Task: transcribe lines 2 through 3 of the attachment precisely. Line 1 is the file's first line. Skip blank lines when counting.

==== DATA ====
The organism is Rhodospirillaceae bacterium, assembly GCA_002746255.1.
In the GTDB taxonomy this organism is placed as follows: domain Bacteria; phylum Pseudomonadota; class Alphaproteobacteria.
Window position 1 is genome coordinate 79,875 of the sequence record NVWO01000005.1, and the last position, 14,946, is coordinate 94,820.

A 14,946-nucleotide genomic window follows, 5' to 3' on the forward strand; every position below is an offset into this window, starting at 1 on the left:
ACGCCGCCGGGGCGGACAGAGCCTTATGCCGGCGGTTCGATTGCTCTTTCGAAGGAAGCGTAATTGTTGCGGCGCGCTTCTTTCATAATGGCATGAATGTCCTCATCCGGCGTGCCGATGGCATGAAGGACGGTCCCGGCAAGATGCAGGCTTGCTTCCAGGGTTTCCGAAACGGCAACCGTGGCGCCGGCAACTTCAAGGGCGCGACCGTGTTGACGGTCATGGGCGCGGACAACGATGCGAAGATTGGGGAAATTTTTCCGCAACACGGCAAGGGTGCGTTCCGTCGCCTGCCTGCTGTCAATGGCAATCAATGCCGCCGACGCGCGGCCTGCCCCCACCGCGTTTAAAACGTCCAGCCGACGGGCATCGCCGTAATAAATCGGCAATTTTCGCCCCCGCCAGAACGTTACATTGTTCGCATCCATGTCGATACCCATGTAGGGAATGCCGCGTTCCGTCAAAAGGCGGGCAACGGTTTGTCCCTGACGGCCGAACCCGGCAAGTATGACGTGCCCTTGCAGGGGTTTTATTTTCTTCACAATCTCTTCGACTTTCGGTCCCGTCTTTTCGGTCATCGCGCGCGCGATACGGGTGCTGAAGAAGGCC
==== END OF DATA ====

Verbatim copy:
In the GTDB taxonomy this organism is placed as follows: domain Bacteria; phylum Pseudomonadota; class Alphaproteobacteria.
Window position 1 is genome coordinate 79,875 of the sequence record NVWO01000005.1, and the last position, 14,946, is coordinate 94,820.